Colorado forward Adam Jones scored one goal in his team's 12-10 loss in Saskatoon last Saturday and it extended to 52 games his NLL-best streak of goals in consecutive regular-season play. Jones and teammate Callum Crawford each have 31 points to lead the scoring race. Teammate John Grant and Buffalo's Dhane Smith are a point behind. Smith has a game in hand over the three Mammoth players.
BY THE NUMBERS
Georgia rookie Randy Staats wore 88 when he played minor lacrosse in the Six Nations community in southern Ontario because that was the number worn by an older player he admired, the Six Nations Jr. A team's Cody Jamieson. When Staats became Jamieson's junior teammate, he had to select a different number and had an idea: use the first 8 and one-half of the second 8, as in 3. So, he started wearing 83 in his teens. He wore 45 in the NCAA at Syracuse but has gone back to 83 with the Swarm.
Georgia rookie Jesse King wears 19 to honor a boyhood idol, too.
"I started wearing number 19 when I was a kid," he explains. "Paul Gait was a guy I looked up to when I was younger and that was his number. I was fortunate to wear 19 at (Ohio State). I wore a different number (92) back home with the Victoria Shamrocks. I decided to wear 19 with the Swarm. It felt right."
FIRST NLL GOALS FOR OCC TEAMMATES
Calgary rookie Tyson Bell barged into the middle of Vancouver's zone on a fast transition rush in the third quarter, positioned his stick for a sidearm shot, and bounced a ball past Vancouver goaltender Eric Penney for his first NLL goal. It gave the Roughnecks an 11-9 lead and they would go on to win 15-13 Saturday.
Bell, 21, was drafted 24th overall out of the St. Catharines Athletics Jr. A program in southern Ontario via Onondaga Community College in the Syracuse, N.Y., region. The six-foot-two defenseman known as Beller to his teammates has quite the following at a Twitter address @UnrealFlow44 that has something to do with his hair. He is wearing 94 with the Roughnecks.
Bell's OCC teammate Adam Bomberry, 21, also scored his first NLL goal the same night. The Rochester Knighthawks rookie outraced two checkers on a breakaway to get to the front edge of the Georgia crease and take an overhand shot that sent the ball over goalie Brodie MacDonald's left shoulder and into the top corner of the net. The second-quarter goal was his team's first of the night in a game they would lose 13-9.
The lanky defenseman was drafted 16th overall. He's from the Akwesasne community near Potsdam, N.Y., and helped the Six Nations Arrows win two Canadian junior championships. He also was a member of the Iroquois Nationals teams that won world field bronze in 2014 and world indoor silver in 2015. He is wearing 51 with the Knighthawks.
DAN LINTNER GETS HIS FIRST
Toronto rookie Dan Lintner scored his first NLL goal last Friday but a 20-17 home loss to Georgia spoiled his night. His was the 11th and last goal of a wild first period and it gave the Rock a 6-5 lead.
"It's always good to get the first one," he said. "I'm just trying to get a win with the team here."
Lintner was knocked into the crease as he shot.
"I just tried to get the ball into the net before I landed," he said. "Sometimes you've got to get the ball in and out of your stick quickly."
Lintner played junior box lacrosse in Whitby, Ontario, and NCAA field lacrosse at Cornell. He was the eighth player selected, by New England, in the 2015 draft. The Black Wolves traded him to Toronto for veteran forward Kevin Crowley. The biggest adjustment he's had to make is to the speed of play.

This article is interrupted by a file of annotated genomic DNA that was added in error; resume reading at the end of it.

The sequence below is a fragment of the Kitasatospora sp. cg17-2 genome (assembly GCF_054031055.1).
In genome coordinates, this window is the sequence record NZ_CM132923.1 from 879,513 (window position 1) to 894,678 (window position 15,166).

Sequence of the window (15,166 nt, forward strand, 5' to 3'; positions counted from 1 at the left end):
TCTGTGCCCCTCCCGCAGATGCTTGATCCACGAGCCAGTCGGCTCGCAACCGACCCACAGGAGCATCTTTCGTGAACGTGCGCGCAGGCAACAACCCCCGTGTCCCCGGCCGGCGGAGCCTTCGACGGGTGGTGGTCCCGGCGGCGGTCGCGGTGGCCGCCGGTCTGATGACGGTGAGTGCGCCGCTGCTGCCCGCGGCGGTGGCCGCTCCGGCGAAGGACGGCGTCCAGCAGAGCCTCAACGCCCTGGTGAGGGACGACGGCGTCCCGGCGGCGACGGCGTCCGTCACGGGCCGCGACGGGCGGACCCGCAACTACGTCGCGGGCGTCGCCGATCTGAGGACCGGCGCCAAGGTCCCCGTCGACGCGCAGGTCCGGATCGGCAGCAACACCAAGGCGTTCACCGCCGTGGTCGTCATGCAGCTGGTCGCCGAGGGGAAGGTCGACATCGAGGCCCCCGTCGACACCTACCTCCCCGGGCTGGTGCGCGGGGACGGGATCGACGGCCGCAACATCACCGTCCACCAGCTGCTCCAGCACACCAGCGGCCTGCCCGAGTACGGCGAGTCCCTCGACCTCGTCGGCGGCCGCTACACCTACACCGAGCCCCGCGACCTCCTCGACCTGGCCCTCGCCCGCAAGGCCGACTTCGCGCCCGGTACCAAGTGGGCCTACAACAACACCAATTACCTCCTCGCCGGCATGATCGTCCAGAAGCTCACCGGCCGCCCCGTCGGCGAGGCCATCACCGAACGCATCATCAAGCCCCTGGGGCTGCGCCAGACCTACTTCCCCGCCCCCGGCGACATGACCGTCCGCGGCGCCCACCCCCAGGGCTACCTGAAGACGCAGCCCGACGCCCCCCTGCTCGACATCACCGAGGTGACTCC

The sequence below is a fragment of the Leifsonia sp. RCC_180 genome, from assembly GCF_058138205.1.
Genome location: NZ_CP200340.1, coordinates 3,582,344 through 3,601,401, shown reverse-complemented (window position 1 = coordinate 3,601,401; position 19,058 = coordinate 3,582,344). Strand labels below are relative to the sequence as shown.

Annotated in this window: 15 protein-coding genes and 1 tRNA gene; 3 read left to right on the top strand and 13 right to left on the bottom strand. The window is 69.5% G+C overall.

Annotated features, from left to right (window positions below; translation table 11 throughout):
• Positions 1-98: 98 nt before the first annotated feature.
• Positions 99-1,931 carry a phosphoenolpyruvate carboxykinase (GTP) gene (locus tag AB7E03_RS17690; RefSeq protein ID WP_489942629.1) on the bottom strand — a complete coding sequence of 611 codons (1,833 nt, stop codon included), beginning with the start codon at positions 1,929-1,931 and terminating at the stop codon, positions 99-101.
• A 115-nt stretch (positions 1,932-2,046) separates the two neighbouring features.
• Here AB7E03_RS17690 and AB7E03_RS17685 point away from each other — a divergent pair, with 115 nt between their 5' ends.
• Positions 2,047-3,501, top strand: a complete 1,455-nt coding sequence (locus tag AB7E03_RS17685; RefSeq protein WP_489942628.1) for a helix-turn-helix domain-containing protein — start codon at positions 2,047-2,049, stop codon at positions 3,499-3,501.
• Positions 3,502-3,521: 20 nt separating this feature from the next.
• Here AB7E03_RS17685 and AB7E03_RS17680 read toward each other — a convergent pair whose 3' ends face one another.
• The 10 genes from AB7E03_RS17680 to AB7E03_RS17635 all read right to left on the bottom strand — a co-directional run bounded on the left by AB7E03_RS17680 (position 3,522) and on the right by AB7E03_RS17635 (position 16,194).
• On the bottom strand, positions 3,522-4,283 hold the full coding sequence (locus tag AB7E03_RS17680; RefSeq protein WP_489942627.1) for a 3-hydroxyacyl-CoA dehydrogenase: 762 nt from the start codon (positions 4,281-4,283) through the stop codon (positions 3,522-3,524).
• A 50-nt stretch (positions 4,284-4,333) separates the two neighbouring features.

"It's a fast pace. Keeping up with these guys is a challenge."
He preferred to wear 14 previous to stepping up to the NLL but veteran defenseman Rob Marshall has 14 with the Rock so Lintner reversed the digits in settling on 41 as his number.
THIS AND THAT
Largest crowd of the weekend was in Calgary, where 13,769 watched the Roughnecks edge Vancouver 15-13. Even though only a handful of players have come out of Alberta to play in the NLL, Calgary was the No. 1 Canadian city in NLL attendance in 2015 — third overall behind Colorado and Buffalo — and is topping Toronto again this year despite southern Ontario being the main source of lacrosse talent . . . Rochester captain Sid Smith missed the home loss to Georgia after being placed on injured reserve . . . Colorado captain Dan Coates was able to play last weekend despite being suspended for two games for a high-sticking incident against Vancouver on Jan. 23 because the PLPA appealed . . . Shawn Evans of the Black Wolves and Turner Evans of the Rock are cousins. Dylan Evans of the Knighthawks is not related . . . D Jamie Batson was signed by the Rock after he was released by Buffalo last Thursday. The Bandits then filled a practice roster vacancy by signing D Craig England.
There are four games on the schedule. Calgary plays twice and Toronto (0-5) and Rochester (2-2) have byes. All times EST:
CALGARY (2-2) AT SASKATCHEWAN (2-1), 8:30 p.m.
This is the second of four meetings. Saskatchewan spoiled Calgary's home opener 10-8 on Jan. 2.
Calgary is coming off a 15-13 home win over Vancouver last Saturday. It was a four-goal night for Curtis Dickson.
Saskatchewan won at home, 12-10 over Colorado, last Friday. Mark Matthews broke loose for four goals.
NEW ENGLAND (3-1) AT BUFFALO (2-2), 7:30 p.m.
These teams met in Connecticut last Saturday and the Black Wolves won 15-11. Kevin Crowley scored six goals and Evan Kirk made 56 saves.
GEORGIA (3-2) AT CALGARY (2-2 before Friday game in Saskatoon), 9 p.m.
Calgary won all five meetings during the previous three seasons. The last time the Swarm beat the Roughnecks was on March 3, 2012, in Calgary. They were the Minnesota Swarm then and they won 15-11.
Georgia won twice last weekend, 20-17 in Toronto and 13-9 in Rochester. Johnny Powless had a 13-point weekend.
Frankie Scigliano's goaltending was a key to that 15-13 Calgary win over Vancouver.
COLORADO (4-1) AT VANCOUVER (1-3), 10 p.m.
In the first meeting, on Jan. 23, Colorado routed the Stealth 14-5 in Langley.
Both teams lost close ones last Saturday as the Mammoth dropped a 12-10 squeaker in Saskatoon and the Stealth fell 15-13 in Calgary.